A major problem facing the USG is the continuing shortfall in cybersecurity professionals working in cybersecurity programs. All the technology in the world does little good without eyes and brains manning the controls. And this problem is not new: the USG has always had this problem. Talented recruits would much rather work for Google, Amazon, or other Silicon Valley companies, especially where career development is concerned. Another lingering problem is that cybersecurity jobs in the USG are often not competitive with the private sector. Overall, this new Obama Administration program is not likely to significantly improve cybersecurity of the USG.
But the greatest potential problem I see is the increased opportunity to for private enterprises to collaborate with police state and surveillance state activities as the lines between public and private are blurred. Take, for example, Google, AT&T, Verizon, Facebook and other major companies’ cooperation with NSA under the PATRIOT Act. Should an instance arrive where a new or updated PATRIOT Act is passed by Congress, or conditions whereby tech companies will volunteer, or can be compelled, to cooperate with police state activities, those relationships will already exist between tech companies and their USG counterparts.)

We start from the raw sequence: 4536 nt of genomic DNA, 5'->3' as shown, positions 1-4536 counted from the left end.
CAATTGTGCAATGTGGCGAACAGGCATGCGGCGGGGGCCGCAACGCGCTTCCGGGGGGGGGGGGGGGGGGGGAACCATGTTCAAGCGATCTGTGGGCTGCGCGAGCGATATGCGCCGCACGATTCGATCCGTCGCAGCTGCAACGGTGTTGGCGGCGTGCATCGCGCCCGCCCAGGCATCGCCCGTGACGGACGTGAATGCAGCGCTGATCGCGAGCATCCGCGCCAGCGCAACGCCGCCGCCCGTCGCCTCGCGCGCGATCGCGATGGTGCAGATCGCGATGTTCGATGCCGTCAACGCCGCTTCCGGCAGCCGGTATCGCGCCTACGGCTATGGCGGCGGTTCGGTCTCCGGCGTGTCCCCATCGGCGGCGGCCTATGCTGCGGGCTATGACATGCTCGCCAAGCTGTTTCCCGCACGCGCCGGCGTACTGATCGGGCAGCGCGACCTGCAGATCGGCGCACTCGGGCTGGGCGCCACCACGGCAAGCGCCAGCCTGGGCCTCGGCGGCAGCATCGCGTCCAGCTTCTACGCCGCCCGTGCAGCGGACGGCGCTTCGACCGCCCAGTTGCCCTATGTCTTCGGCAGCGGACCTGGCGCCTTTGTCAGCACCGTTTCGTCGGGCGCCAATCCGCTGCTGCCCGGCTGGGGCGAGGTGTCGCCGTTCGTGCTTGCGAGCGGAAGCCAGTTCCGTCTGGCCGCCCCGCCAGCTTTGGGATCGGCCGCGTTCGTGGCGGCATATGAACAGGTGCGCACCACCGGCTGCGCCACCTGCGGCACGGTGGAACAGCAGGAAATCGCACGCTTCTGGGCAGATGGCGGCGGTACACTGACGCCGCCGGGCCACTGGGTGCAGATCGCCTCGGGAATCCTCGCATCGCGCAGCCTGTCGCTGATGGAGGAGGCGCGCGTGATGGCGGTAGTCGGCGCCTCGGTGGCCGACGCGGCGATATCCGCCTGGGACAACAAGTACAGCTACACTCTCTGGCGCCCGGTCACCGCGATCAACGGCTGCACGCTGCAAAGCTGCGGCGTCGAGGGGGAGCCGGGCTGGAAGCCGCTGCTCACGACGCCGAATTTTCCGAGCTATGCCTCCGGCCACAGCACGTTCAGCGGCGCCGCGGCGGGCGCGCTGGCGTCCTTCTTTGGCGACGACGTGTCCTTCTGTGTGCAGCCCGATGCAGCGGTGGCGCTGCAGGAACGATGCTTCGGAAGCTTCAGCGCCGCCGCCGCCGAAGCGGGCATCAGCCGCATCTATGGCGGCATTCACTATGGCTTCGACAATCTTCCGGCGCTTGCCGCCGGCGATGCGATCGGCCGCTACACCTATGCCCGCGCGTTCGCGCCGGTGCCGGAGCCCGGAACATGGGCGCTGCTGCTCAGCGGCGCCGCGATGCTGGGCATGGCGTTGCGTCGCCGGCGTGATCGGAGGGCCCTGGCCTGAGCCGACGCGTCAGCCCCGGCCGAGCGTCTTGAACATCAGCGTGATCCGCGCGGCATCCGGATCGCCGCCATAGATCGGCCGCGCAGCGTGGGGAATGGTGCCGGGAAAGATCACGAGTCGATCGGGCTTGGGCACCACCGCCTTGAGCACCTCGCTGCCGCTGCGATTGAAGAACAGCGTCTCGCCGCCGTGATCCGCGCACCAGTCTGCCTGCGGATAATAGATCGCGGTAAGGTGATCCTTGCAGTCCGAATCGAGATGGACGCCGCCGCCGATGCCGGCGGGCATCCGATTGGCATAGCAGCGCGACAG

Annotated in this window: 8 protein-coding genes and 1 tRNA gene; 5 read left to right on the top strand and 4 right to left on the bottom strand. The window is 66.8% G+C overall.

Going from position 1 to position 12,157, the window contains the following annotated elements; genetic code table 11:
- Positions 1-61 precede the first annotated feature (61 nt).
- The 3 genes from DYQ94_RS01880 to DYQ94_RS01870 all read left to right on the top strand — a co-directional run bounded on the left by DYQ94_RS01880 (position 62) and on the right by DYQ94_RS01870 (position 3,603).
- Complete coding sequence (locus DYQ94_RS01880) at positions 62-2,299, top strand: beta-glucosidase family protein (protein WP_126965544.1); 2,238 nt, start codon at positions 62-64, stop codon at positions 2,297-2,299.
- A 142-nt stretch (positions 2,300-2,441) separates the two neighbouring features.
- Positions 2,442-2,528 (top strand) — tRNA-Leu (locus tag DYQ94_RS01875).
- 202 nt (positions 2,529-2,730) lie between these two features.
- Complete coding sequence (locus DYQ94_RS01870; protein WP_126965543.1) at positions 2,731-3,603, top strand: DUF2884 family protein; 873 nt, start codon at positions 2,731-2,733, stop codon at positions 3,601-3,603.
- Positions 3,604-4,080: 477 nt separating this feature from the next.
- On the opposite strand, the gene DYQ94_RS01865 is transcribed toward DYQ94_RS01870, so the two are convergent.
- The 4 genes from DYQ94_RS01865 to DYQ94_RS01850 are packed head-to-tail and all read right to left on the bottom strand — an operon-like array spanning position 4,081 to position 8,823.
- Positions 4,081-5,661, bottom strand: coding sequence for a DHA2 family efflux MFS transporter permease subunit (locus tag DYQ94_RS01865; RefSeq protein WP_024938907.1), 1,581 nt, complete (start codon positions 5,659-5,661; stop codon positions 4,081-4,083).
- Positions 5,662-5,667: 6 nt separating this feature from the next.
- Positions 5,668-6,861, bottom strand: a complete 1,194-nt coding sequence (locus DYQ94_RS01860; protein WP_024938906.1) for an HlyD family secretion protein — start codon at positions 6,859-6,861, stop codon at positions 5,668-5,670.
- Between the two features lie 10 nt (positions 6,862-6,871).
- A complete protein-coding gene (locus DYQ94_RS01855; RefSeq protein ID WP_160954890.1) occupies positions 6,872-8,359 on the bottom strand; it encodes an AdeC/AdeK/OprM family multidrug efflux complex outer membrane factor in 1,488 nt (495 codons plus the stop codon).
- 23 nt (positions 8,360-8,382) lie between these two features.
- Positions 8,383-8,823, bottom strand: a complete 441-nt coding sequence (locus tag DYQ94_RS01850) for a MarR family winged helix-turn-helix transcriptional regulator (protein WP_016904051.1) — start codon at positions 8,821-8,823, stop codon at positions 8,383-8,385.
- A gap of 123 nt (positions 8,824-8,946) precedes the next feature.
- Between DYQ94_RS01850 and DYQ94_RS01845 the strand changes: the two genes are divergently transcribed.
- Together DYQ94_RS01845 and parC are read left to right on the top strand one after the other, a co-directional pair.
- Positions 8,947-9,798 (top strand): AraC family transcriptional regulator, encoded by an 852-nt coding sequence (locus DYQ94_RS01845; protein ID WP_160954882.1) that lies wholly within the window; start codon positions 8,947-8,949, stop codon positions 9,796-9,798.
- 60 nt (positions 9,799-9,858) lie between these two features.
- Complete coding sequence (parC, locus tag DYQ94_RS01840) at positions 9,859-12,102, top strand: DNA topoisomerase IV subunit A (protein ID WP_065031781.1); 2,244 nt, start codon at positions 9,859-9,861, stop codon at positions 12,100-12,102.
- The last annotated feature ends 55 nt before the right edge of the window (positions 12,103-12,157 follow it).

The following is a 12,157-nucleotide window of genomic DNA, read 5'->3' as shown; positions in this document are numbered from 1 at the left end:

Military/Security/Defense: Hezbollah Sets Up Base in Cuba
One of the greatest discoveries from the Clinton private email server fallout is that Sid Blumenthal, a former Hillary Clinton aid, runs a private intelligence network that aided Clinton while she was at the State Department. One of Blumenthal’s dispatches notes that Iranian-backed terror group Hezbollah has likely set up a base in Cuba.
(AC: I’ve been sitting on a report entitled, A Survey of the Iranian Terror Threat to the U.S., that I’ll publish next week. Until then, understand that Hezbollah is the world’s foremost state-sponsored terror group and they have quite a history operating in both the U.S. and throughout Latin America. In short, Hezbollah doesn’t pose a terror threat to the U.S. unless a conflict breaks out involving Iran. In a case where Iran experiences threats to its sovereignty, then we can expect Hezbollah to target the U.S.